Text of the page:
40 years since the last Triumph Stag
The Triumph Stag had its issues way back when, but it’s a different proposition now. Richard Heseltine celebrates a classic V8 cruiser
Few mourned the Triumph Stag’s passing when the last example rolled off the production line on 24 June 1977. Here was a car that promised much but, in so many ways was just another British Leyland model that came unstuck due to poor build quality and even worse reliability. However, it has outdistanced its almost-but-notquite reputation 40 years on and enjoyed something of an image overhaul. It’s about time.
That said, the Stag never really realised its full potential. It had all the necessary ingredients to make magic, but the end result, while undeniably ambitious, was anything but magical. No amount of rose-tinted spectacles can get past the fact that it was once a running – and more often than not a non-running – joke that foretold British Leyland’s tragicomic future. Small wonder that just 25,877 Stags were made over a seven-year run – some way short of the 12,000 annual production originally envisaged.
Much of the Stag’s appeal then as now centres on its distinctive outline, styled by prolific penfor-hire, Giovanni Michelotti. It followed on from his earlier Herald, 2000 saloon and TR4 roadster, progressing many established styling themes. In 1964 ‘Micho’ requested a donor car on which he could build a new show-stopper – mass manufacture wasn’t on the agenda at this stage. Triumph’s engineering director, Harry Webster, duly dispatched a shop-soiled 2000 saloon development hack to Turin, which Michelotti proceeded to slice ’n’ dice into a new 2+2 convertible. It never did make its show appearance, though – Webster immediately identified it as a must-build production model, and its future was set.
Webster clearly felt that the Stag would lend Triumph a more aspirant image, create its own niche and – crucially – earn the company lucrative Yankee dollars by undercutting exalted German offerings.
Tellingly, it stumbled before it was halfway out of the starting gate. While early developments centred on the 2000/2500 saloon’s proven straight-six, a V8 was deemed essential if it was to stand any chance of success on the US market. And what an engine – two of the firm’s new slant-fours were combined on a common crank, the resultant lightweight alloy-headed unit producing a relatively humble 145bhp at 5500rpm but a meaty 170lb ft of torque at 3500rpm. Unfortunately, what should have been a game-changing engine was rushed into production before all the wrinkles had been ironed out. It didn’t help that the purchasing department found a cheaper source of cylinder head gaskets, which may have saved BL a few quid, but tended to warp with alarming alacrity. And let’s not forget clogged waterways in the cylinder block, which in some instances were found to be filled with swarf left over from the manufacturing process.
It could have been so different. With a launch price of £1995 as a soft-top, £2041 with a lift-off roof or £2093 with both, it was certainly keenly priced and its only obvious challengers were the Pininfarina-styled Peugeot 504 convertible and the Mercedes-Benz 350 SL, which it undercut by around £3000. The press loved the Stag, too, praising it for its styling, performance (118mph top speed, 0-60mph in 9.5 seconds), relative sophistication and, most of all, value for money.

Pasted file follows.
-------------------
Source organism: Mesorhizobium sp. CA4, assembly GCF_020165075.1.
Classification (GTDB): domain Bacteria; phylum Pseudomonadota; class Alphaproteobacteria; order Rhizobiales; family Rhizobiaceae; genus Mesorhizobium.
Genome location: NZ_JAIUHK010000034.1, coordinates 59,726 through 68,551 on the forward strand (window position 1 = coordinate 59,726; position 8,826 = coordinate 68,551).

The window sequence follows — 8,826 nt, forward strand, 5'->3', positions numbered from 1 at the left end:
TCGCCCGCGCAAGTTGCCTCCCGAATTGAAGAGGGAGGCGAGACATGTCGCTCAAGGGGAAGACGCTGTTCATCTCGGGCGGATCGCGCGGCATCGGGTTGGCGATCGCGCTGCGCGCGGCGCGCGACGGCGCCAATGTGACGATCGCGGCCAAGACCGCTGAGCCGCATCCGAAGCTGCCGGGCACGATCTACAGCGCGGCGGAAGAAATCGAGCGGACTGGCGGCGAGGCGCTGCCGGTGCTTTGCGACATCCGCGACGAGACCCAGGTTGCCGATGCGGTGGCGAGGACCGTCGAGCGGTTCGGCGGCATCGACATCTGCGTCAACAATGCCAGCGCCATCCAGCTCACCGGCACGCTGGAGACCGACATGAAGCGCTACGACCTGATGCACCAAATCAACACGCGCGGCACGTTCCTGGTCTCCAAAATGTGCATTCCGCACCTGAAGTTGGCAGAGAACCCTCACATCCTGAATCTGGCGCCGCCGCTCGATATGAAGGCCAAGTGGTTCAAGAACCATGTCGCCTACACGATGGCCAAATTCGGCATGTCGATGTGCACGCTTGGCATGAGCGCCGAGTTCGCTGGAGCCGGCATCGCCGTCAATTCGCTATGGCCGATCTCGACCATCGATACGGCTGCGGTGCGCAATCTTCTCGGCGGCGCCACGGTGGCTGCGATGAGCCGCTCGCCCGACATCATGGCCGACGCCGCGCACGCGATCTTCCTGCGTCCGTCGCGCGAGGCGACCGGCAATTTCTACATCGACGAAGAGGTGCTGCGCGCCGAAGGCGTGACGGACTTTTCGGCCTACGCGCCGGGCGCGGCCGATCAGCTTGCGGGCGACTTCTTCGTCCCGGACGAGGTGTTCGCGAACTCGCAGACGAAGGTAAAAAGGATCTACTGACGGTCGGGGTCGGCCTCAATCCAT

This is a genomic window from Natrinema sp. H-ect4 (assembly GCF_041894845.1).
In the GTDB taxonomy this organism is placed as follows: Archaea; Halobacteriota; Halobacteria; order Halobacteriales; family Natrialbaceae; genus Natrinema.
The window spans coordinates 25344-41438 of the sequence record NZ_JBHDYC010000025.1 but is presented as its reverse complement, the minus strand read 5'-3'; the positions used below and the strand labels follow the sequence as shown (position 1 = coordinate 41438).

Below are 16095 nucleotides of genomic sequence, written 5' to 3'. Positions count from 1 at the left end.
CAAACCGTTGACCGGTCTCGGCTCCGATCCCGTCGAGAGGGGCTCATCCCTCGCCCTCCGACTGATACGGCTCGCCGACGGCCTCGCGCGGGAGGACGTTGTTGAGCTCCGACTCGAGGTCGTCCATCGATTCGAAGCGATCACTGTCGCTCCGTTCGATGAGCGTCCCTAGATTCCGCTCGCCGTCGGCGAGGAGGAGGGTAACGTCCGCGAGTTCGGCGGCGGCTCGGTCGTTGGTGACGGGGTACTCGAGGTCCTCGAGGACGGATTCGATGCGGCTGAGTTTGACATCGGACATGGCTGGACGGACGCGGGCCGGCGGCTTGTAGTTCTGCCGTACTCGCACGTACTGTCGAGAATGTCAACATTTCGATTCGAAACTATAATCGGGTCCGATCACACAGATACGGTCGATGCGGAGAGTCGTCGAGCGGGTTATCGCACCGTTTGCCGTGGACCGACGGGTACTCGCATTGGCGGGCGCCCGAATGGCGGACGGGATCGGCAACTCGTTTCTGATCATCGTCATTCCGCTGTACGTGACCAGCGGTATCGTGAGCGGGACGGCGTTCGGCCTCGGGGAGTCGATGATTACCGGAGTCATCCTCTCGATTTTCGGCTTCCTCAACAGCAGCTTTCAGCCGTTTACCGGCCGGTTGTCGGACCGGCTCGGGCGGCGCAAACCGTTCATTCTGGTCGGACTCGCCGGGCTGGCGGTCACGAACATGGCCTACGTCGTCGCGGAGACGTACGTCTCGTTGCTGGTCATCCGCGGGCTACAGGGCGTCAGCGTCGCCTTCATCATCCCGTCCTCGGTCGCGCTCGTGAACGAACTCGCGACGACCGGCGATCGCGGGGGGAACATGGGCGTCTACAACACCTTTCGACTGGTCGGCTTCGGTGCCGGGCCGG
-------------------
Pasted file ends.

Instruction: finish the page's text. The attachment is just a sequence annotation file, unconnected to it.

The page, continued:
Unfortunately, word soon got out about cars ruining their bearings and cylinder heads not being torqued down properly. Negative ink in the media swiftly followed and the Stag was placed on suicide watch. Sales in the US tanked as warranty claims piled up and it was withdrawn altogether in 1973. Its fate was pretty much sealed from then on – only minor cosmetic changes were made to it for the most part thereafter and production finally ended in June 1977.
The Stag’s lack of sales success in standard form had the knock-on effect of hindering spin-offs that might just have saved the Stag. Several key figures within Triumph wanted a fixed-lid derivative to enter production, but only three Fastback variants were ever made – two designed by Michelotti and one penned inhouse – and a typical lack of money meant that the project soon stalled. Two four-wheel drive Stags were also made by FF Developments but, perhaps predictably, the project came to nought.
The passing of four decades has done much to smooth over the bad times. Today, the Stag is viewed as a genuinely desirable sports-tourer which, when maintained properly and treated to relatively simple minor tweaks, is a usable prospect in the real world. What’s more, there’s a thriving club scene and plenty of survivors to go round.
Prices are still keen – around £20,000 buys a minter, with good ones closer to £12,000 – but values are slowly on the rise, as modern buyers increasingly fall for its striking looks, decentsized boot, room inside for four people and an engine note to die for.
The Stag’s life may have been short and rather troubled, but it had few rivals in period and little has changed since.
Among the proposed variants were a full convertible (top) and a fastback coupé. Lack of cash stalled both…